The geophysical survey results at Bitham Park didn’t show much other than a few lines representing ridge and furrow remains across parts of the site and a few other possible linear features. This image gives an example of the greyscale plot of the geophysical survey results (magnetromotry).
Geophysical survey isn’t always reliable, so I asked for trial trench evaluation prior to determination of the planning application: in some cases, later ridge and furrow can hide earlier remains. As the geophysical survey indicated, there were remains of medieval/post-medieval ridge and furrow cultivation; however, my assessment that there might be more archaeology was correct. Archaeological features were discovered across several trenches, mostly concentrated in the western part of the site. They included ditches, gullies and pits containing small, worn pottery fragments from the early/middle Iron Age and Romano-British periods (150BC onwards). Nevertheless, the significance and extent of the remains could not be fully understood, so I asked for a second stage of evaluation to provide more data. The extra information would help me define an area for archaeological mitigation – the full excavation of important features. The results confirmed prolonged and intensive agricultural use from the medieval period (1066- 1540). This had truncated and displaced features and artefacts from the earlier Iron Age and Romano-British periods; however, theses features included and arrangement of post holes representing a possible structure (see trench locations of two evaluation stages below).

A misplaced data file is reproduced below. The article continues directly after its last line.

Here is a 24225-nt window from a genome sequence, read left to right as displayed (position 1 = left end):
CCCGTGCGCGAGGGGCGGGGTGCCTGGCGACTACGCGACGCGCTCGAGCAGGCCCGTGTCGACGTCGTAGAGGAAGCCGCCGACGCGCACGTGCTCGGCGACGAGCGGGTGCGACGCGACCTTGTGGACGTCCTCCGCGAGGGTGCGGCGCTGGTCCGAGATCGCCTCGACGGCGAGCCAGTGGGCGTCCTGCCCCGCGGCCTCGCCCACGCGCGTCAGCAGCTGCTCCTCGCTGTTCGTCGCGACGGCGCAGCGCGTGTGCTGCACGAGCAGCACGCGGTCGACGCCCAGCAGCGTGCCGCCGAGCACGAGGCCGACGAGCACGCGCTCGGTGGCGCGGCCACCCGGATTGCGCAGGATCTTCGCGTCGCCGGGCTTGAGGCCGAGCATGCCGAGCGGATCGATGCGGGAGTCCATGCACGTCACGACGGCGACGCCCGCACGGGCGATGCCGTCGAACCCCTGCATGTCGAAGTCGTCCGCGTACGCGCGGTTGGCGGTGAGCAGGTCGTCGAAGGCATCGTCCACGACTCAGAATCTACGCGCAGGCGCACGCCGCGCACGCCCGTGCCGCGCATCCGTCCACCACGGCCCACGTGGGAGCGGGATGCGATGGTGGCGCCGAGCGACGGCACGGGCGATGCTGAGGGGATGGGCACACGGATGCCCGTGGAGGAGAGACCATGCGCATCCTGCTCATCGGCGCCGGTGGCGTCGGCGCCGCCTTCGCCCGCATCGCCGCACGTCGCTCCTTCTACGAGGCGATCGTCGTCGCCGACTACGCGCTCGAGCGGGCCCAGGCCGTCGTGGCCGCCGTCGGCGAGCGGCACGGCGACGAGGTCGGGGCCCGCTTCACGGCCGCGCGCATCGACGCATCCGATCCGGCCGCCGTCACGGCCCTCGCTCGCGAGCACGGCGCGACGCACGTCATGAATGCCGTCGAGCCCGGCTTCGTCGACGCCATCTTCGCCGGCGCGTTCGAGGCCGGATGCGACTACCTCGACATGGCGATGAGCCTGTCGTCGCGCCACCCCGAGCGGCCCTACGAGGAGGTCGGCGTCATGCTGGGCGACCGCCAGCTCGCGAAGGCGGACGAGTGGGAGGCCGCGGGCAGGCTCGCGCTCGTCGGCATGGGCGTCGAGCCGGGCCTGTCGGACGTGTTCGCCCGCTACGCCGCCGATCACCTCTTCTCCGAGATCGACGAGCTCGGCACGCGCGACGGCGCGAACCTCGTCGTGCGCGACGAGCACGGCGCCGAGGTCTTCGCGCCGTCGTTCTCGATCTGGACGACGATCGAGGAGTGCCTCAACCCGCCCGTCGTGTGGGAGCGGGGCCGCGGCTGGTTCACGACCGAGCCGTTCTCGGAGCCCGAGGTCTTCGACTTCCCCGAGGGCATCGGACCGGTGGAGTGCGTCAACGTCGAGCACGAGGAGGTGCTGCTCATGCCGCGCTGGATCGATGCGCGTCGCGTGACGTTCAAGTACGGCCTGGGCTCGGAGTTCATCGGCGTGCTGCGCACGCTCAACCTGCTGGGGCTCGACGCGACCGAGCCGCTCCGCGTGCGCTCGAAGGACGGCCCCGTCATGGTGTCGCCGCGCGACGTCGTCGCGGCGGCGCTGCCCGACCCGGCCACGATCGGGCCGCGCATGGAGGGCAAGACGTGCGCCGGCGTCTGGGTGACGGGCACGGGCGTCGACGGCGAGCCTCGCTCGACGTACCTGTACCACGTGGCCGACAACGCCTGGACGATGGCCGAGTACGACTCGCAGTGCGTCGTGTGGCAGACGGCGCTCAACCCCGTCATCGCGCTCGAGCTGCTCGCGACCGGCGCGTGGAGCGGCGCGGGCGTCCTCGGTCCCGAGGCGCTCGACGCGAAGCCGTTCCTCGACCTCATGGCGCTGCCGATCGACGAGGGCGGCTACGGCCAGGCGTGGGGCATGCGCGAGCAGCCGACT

On the basis of the two evaluations I asked for an area of excavation within the vicinty of where the most significant archaeological features were recorded, in the western part of the site and along a north-south trajectory.
In advance of the housing development an initial area was stripped with contingency and here’s an aerial view of the site below, can you spot anything interesting?